Case No. 18-C-0504.


United States District Court, E.D. Wisconsin.

December 9, 2019.

Editors Note
Applicable Law: 31 U.S.C. § 3545
Cause: 31 U.S.C. § 3545 Action to Recovery Money
Nature of Suit: 690 Forfeit / Penalty: Other
Source: PACER

Attorney(s) appearing for the Case

United States of America, Plaintiff, represented by Erin R. Hines , United States Department of Justice.

Ram K. Agrawal, Defendant, pro se.


Through this action, the United States of America seeks to enforce civil penalties against Ram Agrawal for his alleged non-willful failure to timely report his financial interest in or authority over certain foreign bank accounts. Agrawal has represented himself throughout this litigation. Now before me is the United States' motion for summary judgment.


Ram Agrawal was born in India and moved to the United States in or around 1970. He is a United States citizen. He completed his graduate education in the United States, and then worked in the United States as a geophysicist and later as a math instructor at the Milwaukee Area Technical College. He received an inheritance from his parents in the form of CDs that were held in India. In or around 2002, Agrawal renewed or purchased new CDs at the State Bank of India. Some of these new CDs matured in 2004 and the remainder matured in 2006.

In September 2004, Agrawal and his wife jointly opened an account at UBS, a Swiss investment bank. Agrawal used money from CDs in India that were maturing to fund the UBS account. Agrawal directed UBS to invest the money in non-US SEC funds, which would be non-taxable. The maximum value of the UBS account was $999,350 in 2006; $967,129 in 2007; $930,531 in 2008; and $671,425 in 2009. In 2009, UBS notified Agrawal that it intended to close the account. In 2010, Agrawal closed the account and received a check from UBS for $671,424.65, which was the remaining account balance.

Under Treasury Department regulations in effect during the period when Agrawal held the UBS account, he was required to report the account to the Treasury Department every year. 31 C.F.R. §§ 103.24, 103.27 (2009). The regulations required him to use a form prescribed by the Secretary of the Treasury: Form TD F 90-22.1, Report of Foreign Bank and Financial Account, commonly referred to as an "FBAR." However, for each of years 2006, 2007, 2008, and 2009, Agrawal failed to submit timely FBARs with respect to the UBS account. He also failed to report the State Bank of India CDs, the UBS account, or the gain or loss from the UBS account on his tax returns for those years.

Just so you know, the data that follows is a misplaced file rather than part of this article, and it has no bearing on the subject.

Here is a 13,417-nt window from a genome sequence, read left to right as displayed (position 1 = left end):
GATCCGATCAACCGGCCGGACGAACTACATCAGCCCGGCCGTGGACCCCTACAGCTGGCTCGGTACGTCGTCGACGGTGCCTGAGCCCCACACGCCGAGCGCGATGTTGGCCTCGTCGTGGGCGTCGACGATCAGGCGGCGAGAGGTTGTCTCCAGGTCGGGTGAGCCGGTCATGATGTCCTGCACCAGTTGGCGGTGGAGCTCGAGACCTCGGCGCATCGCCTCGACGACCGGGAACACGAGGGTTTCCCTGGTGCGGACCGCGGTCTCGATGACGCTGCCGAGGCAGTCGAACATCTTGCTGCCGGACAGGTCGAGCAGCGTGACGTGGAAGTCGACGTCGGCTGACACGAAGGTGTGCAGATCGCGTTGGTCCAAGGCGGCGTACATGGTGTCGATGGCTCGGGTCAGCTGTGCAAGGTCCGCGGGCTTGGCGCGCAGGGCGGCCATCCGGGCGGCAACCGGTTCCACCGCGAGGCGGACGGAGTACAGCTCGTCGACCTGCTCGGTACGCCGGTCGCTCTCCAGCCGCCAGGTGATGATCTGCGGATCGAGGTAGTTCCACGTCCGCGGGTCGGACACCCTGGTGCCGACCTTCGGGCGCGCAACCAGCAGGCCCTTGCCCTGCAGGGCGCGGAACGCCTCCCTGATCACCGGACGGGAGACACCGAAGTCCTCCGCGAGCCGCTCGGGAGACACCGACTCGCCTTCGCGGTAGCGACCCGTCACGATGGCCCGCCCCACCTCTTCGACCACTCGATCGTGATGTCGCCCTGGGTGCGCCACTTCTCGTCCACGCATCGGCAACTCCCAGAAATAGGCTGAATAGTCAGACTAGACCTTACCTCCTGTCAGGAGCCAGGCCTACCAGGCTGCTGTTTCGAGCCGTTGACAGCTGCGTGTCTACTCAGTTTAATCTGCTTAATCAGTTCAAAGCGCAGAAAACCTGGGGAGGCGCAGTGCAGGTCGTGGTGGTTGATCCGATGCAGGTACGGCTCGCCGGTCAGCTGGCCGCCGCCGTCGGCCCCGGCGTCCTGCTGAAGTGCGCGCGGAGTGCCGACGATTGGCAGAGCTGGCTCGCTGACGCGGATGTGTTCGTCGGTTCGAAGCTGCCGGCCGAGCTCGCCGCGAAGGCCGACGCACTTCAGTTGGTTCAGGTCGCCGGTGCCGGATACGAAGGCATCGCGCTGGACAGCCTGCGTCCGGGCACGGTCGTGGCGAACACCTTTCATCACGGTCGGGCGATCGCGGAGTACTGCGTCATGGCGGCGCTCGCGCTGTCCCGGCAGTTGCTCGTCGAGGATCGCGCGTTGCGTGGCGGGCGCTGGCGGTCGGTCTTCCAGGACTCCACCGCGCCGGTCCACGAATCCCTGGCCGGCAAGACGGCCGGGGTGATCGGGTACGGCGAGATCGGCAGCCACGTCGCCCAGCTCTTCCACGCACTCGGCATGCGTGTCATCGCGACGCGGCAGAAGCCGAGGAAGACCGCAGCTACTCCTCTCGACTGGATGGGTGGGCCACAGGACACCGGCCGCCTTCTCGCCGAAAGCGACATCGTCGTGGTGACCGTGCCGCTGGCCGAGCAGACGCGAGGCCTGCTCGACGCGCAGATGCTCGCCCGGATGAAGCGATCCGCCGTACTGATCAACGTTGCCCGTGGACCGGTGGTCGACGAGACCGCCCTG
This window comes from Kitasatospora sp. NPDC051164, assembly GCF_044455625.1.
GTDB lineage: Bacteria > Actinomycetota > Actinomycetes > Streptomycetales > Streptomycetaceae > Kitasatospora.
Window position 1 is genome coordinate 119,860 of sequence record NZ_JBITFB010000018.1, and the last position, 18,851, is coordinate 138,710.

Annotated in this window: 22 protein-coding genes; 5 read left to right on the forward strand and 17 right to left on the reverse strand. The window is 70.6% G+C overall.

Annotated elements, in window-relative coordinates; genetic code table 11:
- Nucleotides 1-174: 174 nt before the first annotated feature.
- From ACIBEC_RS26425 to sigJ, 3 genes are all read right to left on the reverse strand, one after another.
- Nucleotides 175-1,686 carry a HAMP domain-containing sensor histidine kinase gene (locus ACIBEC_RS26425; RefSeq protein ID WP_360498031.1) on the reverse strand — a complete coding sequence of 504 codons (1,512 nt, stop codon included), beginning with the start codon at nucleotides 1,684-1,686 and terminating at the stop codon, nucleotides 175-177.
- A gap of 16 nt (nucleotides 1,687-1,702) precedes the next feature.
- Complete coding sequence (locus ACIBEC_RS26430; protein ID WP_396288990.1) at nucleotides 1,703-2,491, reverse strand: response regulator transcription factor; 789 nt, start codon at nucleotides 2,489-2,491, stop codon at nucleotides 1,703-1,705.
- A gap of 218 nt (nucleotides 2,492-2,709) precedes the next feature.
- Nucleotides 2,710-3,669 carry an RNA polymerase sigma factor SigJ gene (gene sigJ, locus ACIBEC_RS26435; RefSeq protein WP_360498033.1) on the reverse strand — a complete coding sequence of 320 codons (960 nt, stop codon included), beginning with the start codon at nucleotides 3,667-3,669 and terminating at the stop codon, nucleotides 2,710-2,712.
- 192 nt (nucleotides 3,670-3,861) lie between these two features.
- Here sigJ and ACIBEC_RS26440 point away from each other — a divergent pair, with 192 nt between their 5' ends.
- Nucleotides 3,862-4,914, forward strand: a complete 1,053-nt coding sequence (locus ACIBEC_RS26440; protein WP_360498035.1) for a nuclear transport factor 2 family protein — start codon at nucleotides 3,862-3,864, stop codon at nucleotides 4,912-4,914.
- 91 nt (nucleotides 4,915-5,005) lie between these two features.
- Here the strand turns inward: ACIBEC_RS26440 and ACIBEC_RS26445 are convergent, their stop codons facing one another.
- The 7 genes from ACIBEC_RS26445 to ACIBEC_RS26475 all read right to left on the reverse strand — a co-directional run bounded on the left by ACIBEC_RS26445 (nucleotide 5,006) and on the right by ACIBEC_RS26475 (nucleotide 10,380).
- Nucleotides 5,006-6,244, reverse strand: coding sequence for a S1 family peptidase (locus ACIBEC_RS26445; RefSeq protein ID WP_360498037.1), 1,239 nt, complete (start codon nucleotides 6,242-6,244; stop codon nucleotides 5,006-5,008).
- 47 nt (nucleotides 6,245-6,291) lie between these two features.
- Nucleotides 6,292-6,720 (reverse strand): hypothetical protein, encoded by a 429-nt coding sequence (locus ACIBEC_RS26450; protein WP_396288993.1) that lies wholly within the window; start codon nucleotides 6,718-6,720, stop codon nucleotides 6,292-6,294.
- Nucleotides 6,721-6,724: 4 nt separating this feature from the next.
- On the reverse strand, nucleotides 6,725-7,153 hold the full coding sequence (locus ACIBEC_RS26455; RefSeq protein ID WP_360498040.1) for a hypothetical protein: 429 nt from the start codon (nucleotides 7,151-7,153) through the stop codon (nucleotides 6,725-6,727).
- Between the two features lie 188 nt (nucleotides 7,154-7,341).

At his deposition, Agrawal testified that he prepared his own tax returns in 2006 and 2007, but relied on CPAs to prepare his tax returns in 2008 and 2009. He testified that he did not tell the CPAs of the existence of the UBS account. Regarding the 2008 tax return preparation, Agrawal testified as follows:

Q. Did [the CPA] ask you whether you had a foreign financial account? A. I said no. Q. You told him no? A. Yes. Q. But at this time you still had the UBS account, correct? A. Yes. Q. Why did you tell [the CPA] no? A. Because again, the word of [the UBS representative] that these — this account is not — non-taxable in the U.S. . . . Q. You didn't tell [the CPA] that you had a UBS account but were told that it was non-taxable and didn't need to be reported? A. I didn't tell him. Q. Okay. Why not? A. Because when I trust somebody, like [the UBS representative], I didn't tell him.

ECF # 32-17 at 65-66. Regarding the 2009 tax return, Agrawal testified as follows:

Q: Did you review the Form 1040 of your tax return to 2009 with [the CPA] before you filed it? A: Yes. . . . Q. The Part III, the information about foreign accounts and trusts is blank? A. Yeah. Q. Did you ask [the CPA] why it was blank before you filed your return? A. No. Q. It didn't cause you any concern? A. No. Q. Why not? A. Because I didn't notice. He should have said no. Q. Did [the CPA] ask you if you had any accounts in a foreign country? A. No.

Id. at 68. However, with his response to plaintiff's motion for summary judgment, Agrawal submitted an affidavit reversing some of this testimony; he now claims that both CPAs asked whether he had foreign accounts; that he told them he did have a foreign account; that the CPAs did not file FBARs on his behalf or report the UBS account on his tax returns; and that he relied on the CPAs' expertise. ECF # 36 at 2-3. Along with this affidavit, Agrawal also filed an errata list amending portions of his deposition testimony, including the portions cited above. Many of these amendments simply change "yes" answers to "no" or vice versa; Agrawal's explanation for these amendments is that he "misspoke." ECF # 37-1 at 11-13.

It is undisputed that in October of 2011, Agrawal's wife completed and signed FBARs for calendar years 2006 through 2009 with respect to the UBS account and submitted those forms to an IRS agent. The Agrawals did not otherwise file the FBAR forms with the Treasury Department.

On April 12, 2016, a delegate of the Secretary of the Treasury assessed a civil penalty against Agrawal for nonwillful failure to file FBARs, under the authority of 31 U.S.C. § 5321(a)(5). The United States seeks judgment in the amount of $46,798.48 as of August 28, 2019, plus penalties, interests and collection costs accrued according to law. Agrawal says that he has paid $45,000 to the U.S. Treasury, but provides no documentary support for that assertion.


a. Unauthorized Sur-Reply